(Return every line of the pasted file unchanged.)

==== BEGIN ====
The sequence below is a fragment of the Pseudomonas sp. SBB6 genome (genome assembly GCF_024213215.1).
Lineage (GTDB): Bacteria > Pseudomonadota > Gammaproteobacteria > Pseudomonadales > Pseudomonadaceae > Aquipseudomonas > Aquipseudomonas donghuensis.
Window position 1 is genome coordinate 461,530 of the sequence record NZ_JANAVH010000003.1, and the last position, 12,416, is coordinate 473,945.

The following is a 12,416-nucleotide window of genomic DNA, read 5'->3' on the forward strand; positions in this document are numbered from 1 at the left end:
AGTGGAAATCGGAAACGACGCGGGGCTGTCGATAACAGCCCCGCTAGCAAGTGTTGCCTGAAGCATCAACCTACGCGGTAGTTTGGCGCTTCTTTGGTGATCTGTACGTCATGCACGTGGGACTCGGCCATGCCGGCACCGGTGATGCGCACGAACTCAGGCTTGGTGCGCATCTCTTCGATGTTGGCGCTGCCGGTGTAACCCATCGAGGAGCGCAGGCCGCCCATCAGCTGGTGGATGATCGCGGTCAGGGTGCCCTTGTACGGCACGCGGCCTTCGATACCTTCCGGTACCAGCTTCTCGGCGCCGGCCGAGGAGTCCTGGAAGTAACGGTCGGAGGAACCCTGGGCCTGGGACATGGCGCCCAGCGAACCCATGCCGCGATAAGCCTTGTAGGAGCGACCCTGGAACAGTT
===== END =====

The sequence below is a fragment of the Pseudomonas sp. SBB6 genome (genome assembly GCF_024213215.1).
Lineage (GTDB): Bacteria > Pseudomonadota > Gammaproteobacteria > Pseudomonadales > Pseudomonadaceae > Aquipseudomonas > Aquipseudomonas donghuensis.
Window position 1 is genome coordinate 461,530 of the sequence record NZ_JANAVH010000003.1, and the last position, 12,416, is coordinate 473,945.

The following is a 12,416-nucleotide window of genomic DNA, read 5'->3' on the forward strand; positions in this document are numbered from 1 at the left end:
AGTGGAAATCGGAAACGACGCGGGGCTGTCGATAACAGCCCCGCTAGCAAGTGTTGCCTGAAGCATCAACCTACGCGGTAGTTTGGCGCTTCTTTGGTGATCTGTACGTCATGCACGTGGGACTCGGCCATGCCGGCACCGGTGATGCGCACGAACTCAGGCTTGGTGCGCATCTCTTCGATGTTGGCGCTGCCGGTGTAACCCATCGAGGAGCGCAGGCCGCCCATCAGCTGGTGGATGATCGCGGTCAGGGTGCCCTTGTACGGCACGCGGCCTTCGATACCTTCCGGTACCAGCTTCTCGGCGCCGGCCGAGGAGTCCTGGAAGTAACGGTCGGAGGAACCCTGGGCCTGGGACATGGCGCCCAGCGAACCCATGCCGCGATAAGCCTTGTAGGAGCGACCCTGGAACAGTT